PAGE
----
In New York, anti-vaccination advocates received a blow on Thursday, as state legislators banned non-medical benefits based on religious beliefs, and there may be other strikes.
]Also on Thursday, the American Medical Association adopted a new policy to step up the fight against such non-medical benefits. AMA, the country's largest group of doctors and one of the largest supporters of lobbying, has always strongly supported pediatric vaccination and opposed non-medical exemptions. But in accordance with the new political changes, the association will now "actively advocate" for the states to repeal any laws that allow non-medical exceptions in the books.
“As seen from the outbreaks of measles that currently affect communities in several states, when people do not receive vaccinations due to personal preferences or misinformation, they put themselves and others at risk for the disease,” said AMA board member E. Scott Ferguson. statement. “The AMA strongly supports efforts to eliminate non-medical exemptions from immunization, and we will continue to actively encourage politicians to do this.”
The ban on religious liberation in New York came at a critical time. The state is at the forefront of a nationwide measles revival, with active outbreaks that have caused hundreds of people to fall ill and split up into other states.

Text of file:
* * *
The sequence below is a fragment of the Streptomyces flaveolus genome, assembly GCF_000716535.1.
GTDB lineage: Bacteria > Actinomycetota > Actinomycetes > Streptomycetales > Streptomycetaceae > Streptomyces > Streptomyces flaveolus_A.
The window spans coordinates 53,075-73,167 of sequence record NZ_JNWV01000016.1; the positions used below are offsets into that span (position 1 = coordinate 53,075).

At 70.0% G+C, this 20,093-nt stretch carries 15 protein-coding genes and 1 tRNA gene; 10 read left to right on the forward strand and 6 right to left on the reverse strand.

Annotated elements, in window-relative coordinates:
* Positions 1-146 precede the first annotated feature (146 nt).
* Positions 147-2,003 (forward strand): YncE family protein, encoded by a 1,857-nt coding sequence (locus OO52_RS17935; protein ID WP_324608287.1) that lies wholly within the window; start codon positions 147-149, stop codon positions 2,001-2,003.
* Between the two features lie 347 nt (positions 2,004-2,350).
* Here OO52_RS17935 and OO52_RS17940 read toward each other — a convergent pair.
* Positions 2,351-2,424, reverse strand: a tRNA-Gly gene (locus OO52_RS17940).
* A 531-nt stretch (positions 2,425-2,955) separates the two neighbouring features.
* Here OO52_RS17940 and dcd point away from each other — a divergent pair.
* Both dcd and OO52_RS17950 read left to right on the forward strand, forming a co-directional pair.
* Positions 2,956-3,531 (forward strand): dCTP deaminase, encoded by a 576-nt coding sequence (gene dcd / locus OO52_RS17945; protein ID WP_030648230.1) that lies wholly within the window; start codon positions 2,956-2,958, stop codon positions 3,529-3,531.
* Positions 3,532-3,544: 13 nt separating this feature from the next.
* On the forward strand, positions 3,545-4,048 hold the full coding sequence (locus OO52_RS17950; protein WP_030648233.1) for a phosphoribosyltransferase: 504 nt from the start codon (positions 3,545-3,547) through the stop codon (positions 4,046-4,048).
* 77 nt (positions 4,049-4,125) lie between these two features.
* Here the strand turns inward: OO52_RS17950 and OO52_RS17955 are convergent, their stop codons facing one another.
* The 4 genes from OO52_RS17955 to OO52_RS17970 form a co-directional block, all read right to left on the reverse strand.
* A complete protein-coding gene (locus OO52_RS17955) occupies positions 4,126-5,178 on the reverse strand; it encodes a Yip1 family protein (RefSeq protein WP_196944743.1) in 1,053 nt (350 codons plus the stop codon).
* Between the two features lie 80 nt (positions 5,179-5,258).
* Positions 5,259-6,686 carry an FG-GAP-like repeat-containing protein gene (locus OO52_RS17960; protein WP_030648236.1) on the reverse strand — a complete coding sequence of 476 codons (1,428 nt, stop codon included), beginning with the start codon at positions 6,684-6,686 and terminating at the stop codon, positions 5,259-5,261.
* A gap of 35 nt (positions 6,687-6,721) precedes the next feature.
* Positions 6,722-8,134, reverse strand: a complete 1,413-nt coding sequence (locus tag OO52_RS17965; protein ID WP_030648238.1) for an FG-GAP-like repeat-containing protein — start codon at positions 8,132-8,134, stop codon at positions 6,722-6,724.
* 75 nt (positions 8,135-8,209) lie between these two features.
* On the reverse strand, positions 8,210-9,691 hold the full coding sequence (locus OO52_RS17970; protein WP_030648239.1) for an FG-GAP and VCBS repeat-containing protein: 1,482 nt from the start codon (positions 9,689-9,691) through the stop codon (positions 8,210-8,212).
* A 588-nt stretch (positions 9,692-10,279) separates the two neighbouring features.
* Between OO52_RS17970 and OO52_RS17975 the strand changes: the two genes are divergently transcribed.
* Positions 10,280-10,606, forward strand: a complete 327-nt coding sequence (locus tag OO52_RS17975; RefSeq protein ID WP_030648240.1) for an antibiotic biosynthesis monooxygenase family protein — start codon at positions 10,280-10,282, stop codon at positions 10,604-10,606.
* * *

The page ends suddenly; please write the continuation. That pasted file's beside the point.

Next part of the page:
“This administration has been active in curbing the measles outbreak, but given its scale, additional steps are needed to end this health crisis,” said New York Governor Andrew Cuomo after signing a ban on religious exclusion. I understand and respect freedom of religion, our first task is to protect the health of the population, and by signing this measure in law, we will help prevent further transmissions and stop this outbreak right in its path. ”
State laws that allow parents to stop immunizing their children have allowed some communities and schools to reduce the level of vaccination needed to prevent the spread of the disease. Elimination of exceptions is aimed at increasing vaccination, protecting more children and communities from dangerous diseases such as measles.
However, it is not always so easy. In 2015, California lifted non-medical vaccine exemption after a major measles outbreak linked to Disneyland visitors. But in subsequent years, the state increased the number of children with medical benefits three times. Government health officials accused unscrupulous doctors who wrote sham exceptions for parents of anti-vaccine, while at the same time charging high fees.
Lawmakers in California are currently considering a new bill that will eliminate such fake benefits, giving state health officials oversight of any medical benefits that doctors provide. Prominent anti-vaccine advocates, including Robert F. Kennedy, Jr., opposed legislation. This week, actress Jessica Biel joined the fight, speaking on the side of anti-waxers. In her post on Instagram, she incorrectly suggested that additional control would complicate the lives of children who really need medical benefits to get them.